Dehydration - CHECK
Holding urine - CHECK
Long car rides/travel - CHECK
Squatting instead of sitting when urinating - CHECK CHECK (all that business about how it's better anatomically to squat is just for #2; for #1 for women it leads to incomplete emptying which leads to infection in the urinary tract which issss UTI)
Poor hygiene - CHECK did you READ the Mongolian outback post?
I’m relieved that we went to a real doctor who believes in medicine and fixed me up. And mostly, I’m super grateful for our UK health insurance, which covers us worldwide and immediately gave the clear when the receptionists contacted them so we didn't even have to pay out of pocket first. We area so lucky to have such good insurance that covers us everywhere we go - well, except in the USA. It covers us in freaking China and will continue to cover us in Kazakhstan and everywhere else, but it can’t cover the USA because their healthcare system is too much of a mess. Every other country is fine though! Jesus America.
Okay that's enough about my insides! Here's the treat I promised you (plus one more hilarious treat at the bottom) about our adventures in Beijing's super intense electronics scene. One whole section of the city seems to be electronic parts superstores, selling all types of gadgets but most of all doing repairs and crazy customization of gadgets. Little baby laptop's fan stopped working, so we took it to this section of the city and just dove in headfirst. We entered one of the giant buildings, and were greeted with four floors of indistinguishable counters with Chinese guys gadgeting huge messes of gadgets. We went over to one counter that we chose randomly and showed the guy the computer and mimed a fan turning with our hands and then did a NO gesture. He got it. Unfortunately, he didn't have the part. We tried the next counter, and a guy was just not into trying to figure anything we were miming out (not as many English speakers as you might expect in such a city!). Onward! The guy at the next counter was in, and he rebooted the computer a few times and determined that the fan wasn't actually broken, but that something was stopping it, so he needed to just go in there and clean the parts instead of replacing them. How we communicated this is a feat of human interaction and behavior because it did not happen with actual language.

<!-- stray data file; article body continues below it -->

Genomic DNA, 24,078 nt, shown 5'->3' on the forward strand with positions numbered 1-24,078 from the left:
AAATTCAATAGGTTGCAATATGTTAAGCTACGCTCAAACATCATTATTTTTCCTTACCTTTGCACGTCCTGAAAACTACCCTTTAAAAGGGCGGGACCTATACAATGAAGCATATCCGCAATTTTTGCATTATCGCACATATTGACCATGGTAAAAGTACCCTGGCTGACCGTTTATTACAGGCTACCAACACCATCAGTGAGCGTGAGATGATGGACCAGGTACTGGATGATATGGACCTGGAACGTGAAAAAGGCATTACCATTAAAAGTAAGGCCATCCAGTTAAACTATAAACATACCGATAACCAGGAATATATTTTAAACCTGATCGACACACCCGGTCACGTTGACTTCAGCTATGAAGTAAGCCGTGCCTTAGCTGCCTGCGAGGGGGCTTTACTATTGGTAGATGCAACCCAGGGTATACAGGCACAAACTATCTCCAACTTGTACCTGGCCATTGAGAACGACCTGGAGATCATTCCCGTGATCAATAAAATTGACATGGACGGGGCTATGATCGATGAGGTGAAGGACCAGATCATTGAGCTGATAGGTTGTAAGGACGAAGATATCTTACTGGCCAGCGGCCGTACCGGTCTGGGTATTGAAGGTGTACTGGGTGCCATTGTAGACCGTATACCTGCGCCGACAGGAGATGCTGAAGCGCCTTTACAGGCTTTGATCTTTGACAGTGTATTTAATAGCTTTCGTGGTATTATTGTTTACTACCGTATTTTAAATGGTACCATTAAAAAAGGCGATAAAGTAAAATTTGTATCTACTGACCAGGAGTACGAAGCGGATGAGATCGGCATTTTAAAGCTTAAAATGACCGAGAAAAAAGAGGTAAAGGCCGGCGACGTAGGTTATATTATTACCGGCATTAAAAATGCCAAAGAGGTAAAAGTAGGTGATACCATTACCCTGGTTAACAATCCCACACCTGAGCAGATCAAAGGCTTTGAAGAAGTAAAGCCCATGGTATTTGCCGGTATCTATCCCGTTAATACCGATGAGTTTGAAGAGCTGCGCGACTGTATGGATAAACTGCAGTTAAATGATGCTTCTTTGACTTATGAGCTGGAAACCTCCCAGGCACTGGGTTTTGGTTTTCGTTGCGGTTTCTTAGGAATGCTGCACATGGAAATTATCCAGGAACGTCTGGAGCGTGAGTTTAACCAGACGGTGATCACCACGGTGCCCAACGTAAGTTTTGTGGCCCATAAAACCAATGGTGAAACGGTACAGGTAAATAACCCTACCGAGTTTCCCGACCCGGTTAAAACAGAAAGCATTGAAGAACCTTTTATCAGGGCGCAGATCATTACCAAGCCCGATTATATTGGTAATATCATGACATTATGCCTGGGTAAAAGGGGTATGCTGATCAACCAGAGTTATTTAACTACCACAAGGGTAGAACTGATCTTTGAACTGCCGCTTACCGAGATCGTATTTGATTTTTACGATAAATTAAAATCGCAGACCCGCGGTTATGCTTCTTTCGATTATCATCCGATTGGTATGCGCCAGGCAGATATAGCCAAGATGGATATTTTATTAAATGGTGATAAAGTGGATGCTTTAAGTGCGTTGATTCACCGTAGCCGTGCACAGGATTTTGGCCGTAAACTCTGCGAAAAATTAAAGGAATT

Okay that's all the random thoughts I have for today. And don't worry Mom I'm all better and it was like nothing!